After the war, her book, "On Both Sides Of The Wall", was one of the first eyewitness accounts of the uprising published. She and her husband, Benjamin Miedzyrzecki (a resistance fighter who had escaped while on a forced work detail and who smuggled many people, including his future wife, to safety) made their way to the United States with $8.00 between them. Around 1950, they changed their last name to Meed. They worked to make people aware of what had happened in Europe. At a time when most people wanted to forget, they started the reunions and registry of Holocaust survivors, and were instrumental in creating the Washington DC and New York City Holocaust museums and memorials. Benjamin died in 2006; during the last few years Vladka slowly declined into Alzheimer's disease. I wonder if it was a blessing.

When I was younger, I always thought that such action in the face of evil was an easy choice. It never occurred to me to think otherwise. But I recall a shameful moment in the late 1970's, early 1980's. I was walking down 6th Avenue in New York City with friends at 2 in the morning. A young man was walking alone a half a block in front of us. Suddenly two other men crossed the street, and to yells of "faggot!" broke a bottle over the head of the man who had been walking by himself. I yelled "let's get them" and started off after them. My friends grabbed me and held me back, telling me not to get involved. The two bashers ran away while their victim walked steadily forward, never stopping, never looking back. To this day I wonder why I let my friends stop me, why we didn't beat the shit out of the bashers, or hold them for arrest. And it makes me wonder, in similar circumstances to hers, would I really be able to show the everyday courage of a Vladka Meed?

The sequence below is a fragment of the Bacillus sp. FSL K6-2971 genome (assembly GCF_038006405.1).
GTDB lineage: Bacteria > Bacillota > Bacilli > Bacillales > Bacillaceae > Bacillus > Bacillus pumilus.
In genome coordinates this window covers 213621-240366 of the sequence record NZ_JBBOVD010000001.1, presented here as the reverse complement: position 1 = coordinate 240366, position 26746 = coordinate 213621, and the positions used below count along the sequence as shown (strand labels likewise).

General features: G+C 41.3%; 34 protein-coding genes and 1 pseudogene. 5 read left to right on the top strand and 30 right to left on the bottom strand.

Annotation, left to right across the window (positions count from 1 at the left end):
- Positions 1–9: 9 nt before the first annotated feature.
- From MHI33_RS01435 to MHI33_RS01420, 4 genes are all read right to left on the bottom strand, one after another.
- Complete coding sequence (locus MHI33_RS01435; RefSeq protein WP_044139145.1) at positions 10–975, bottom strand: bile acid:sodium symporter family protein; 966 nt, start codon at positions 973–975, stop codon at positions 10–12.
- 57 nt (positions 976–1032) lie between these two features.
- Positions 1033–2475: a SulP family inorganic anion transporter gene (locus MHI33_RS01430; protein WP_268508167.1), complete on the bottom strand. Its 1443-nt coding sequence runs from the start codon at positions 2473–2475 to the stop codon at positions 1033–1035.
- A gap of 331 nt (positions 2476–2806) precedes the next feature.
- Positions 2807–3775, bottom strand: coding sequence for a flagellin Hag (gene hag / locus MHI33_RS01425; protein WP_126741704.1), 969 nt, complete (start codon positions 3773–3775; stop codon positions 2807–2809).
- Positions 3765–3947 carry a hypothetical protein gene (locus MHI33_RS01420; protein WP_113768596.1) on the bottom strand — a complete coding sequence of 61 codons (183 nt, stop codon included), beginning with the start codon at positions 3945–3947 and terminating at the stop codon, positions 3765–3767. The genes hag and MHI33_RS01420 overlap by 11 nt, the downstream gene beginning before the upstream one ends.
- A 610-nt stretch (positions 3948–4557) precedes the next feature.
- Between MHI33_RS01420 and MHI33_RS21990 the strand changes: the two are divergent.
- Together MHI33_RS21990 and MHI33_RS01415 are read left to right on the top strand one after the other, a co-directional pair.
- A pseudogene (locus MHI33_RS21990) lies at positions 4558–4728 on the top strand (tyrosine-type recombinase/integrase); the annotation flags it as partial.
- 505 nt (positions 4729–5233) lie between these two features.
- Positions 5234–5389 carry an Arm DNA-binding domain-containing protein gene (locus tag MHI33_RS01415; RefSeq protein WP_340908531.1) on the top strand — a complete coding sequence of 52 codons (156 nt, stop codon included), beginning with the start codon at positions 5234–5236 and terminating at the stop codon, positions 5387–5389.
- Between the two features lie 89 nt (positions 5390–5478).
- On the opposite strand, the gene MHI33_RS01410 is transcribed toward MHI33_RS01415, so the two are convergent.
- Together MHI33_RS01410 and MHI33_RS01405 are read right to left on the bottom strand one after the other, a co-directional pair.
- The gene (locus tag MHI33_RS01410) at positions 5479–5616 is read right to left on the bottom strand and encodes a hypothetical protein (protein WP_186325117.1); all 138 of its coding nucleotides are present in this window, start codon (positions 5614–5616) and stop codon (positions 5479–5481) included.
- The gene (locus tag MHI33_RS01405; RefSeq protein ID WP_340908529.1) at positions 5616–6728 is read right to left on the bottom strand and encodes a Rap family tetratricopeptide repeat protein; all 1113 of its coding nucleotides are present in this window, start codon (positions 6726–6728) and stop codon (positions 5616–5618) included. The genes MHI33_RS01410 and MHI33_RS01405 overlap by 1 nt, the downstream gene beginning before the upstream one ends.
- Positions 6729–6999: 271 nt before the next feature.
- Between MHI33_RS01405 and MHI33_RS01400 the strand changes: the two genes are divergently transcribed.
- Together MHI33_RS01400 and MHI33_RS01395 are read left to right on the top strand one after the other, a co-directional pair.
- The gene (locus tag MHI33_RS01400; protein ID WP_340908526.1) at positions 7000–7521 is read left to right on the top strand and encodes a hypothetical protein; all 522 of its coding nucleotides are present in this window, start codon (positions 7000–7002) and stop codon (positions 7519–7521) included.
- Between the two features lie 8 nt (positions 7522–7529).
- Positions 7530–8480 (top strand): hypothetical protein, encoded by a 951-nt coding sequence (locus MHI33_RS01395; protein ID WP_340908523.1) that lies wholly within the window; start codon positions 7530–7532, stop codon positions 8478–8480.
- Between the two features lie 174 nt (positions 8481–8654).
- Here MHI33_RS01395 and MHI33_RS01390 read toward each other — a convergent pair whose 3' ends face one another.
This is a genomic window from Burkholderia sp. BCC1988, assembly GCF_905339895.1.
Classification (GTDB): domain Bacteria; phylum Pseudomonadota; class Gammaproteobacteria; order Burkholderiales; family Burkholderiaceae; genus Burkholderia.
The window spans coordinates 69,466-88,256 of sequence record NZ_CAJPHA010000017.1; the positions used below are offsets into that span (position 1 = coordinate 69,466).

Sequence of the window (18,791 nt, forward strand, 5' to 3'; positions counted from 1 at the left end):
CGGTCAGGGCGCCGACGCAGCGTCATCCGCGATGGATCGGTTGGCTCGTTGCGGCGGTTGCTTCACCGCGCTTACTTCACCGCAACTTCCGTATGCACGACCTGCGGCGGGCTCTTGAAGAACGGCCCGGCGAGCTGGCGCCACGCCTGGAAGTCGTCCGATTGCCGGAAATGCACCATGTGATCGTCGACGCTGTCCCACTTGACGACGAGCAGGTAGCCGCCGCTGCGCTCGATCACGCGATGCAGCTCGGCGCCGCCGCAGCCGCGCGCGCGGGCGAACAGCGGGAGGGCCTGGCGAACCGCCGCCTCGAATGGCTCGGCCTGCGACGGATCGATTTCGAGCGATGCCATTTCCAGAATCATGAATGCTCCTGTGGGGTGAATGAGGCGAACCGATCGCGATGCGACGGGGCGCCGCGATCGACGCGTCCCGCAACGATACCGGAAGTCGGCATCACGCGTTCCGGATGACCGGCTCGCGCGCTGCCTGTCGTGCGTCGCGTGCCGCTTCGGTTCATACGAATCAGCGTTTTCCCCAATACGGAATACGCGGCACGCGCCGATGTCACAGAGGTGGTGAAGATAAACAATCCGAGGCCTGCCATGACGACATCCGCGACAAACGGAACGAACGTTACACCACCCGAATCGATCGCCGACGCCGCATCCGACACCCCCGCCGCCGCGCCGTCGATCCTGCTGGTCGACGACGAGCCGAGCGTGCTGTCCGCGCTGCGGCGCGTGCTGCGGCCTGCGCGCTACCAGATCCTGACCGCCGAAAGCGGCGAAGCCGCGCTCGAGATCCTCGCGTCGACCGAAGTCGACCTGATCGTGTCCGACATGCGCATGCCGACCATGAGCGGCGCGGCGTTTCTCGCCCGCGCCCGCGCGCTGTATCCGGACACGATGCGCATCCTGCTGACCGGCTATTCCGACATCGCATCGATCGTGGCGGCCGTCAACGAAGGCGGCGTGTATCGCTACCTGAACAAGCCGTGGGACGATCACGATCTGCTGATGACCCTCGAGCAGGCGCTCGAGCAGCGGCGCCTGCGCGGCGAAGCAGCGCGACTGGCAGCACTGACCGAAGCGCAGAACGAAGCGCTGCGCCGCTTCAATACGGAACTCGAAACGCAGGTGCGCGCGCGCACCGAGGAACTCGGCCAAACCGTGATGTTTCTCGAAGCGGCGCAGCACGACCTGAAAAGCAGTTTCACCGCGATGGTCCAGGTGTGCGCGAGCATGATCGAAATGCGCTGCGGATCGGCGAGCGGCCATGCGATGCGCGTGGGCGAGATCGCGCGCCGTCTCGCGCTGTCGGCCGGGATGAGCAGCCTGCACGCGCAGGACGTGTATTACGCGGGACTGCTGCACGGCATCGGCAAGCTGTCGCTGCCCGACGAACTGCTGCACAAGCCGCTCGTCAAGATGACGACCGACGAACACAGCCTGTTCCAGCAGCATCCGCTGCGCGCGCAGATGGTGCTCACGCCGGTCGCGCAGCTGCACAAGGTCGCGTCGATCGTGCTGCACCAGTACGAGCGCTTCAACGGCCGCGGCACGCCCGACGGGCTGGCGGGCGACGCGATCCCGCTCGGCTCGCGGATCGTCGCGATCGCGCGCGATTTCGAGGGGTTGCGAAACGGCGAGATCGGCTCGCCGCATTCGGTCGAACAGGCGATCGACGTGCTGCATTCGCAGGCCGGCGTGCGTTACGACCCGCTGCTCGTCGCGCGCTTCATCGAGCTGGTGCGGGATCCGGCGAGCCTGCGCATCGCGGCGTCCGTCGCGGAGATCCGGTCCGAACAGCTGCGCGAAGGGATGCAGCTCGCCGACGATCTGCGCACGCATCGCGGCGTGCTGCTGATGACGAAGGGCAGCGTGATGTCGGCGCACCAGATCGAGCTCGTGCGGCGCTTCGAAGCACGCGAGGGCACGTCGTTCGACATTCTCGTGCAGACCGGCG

Thursday, November 22, 2012

The Kids table

When I was young, Thanksgiving dinner was always held at my Grandmother's.

My Grandfather had died two years before I was born. Nana had remarried and moved to the next town down the road when I was three.

Her parents (my great-grandparents) would be there. And her three sons, (and the eldest's wife), my brother and myself. And Nana's second husband's son, wife and at first two, then three kids. Then my youngest uncle would add a wife and a couple of children of his own. It was quite a crowd. All of us kids would have our own table. At first we were put at a card table in a corner of the dinning room, but in following years we were put at the table in the kitchen. It was special, and I dare say that we all felt very grown up to be off on our own. I'll bet our discussions were a lot more fun than at the big folks table. I do remember that once or twice an adult came in to quiet us down.

In those days, it would have been considered horribly rude to have the television on during dinner, or to eat in the living room with it on. There were no big football games to be watched - they hadn't started televising them yet (if they were even held), and no one in my family would have been interested. We did have Thanksgiving football, though. While the morning was given over to watching the Gimbels parade on the tv, early afternoon, for anyone interested (none of us were until our teenage years), was the high school's final football game of the year with our traditional and properly hated main rival.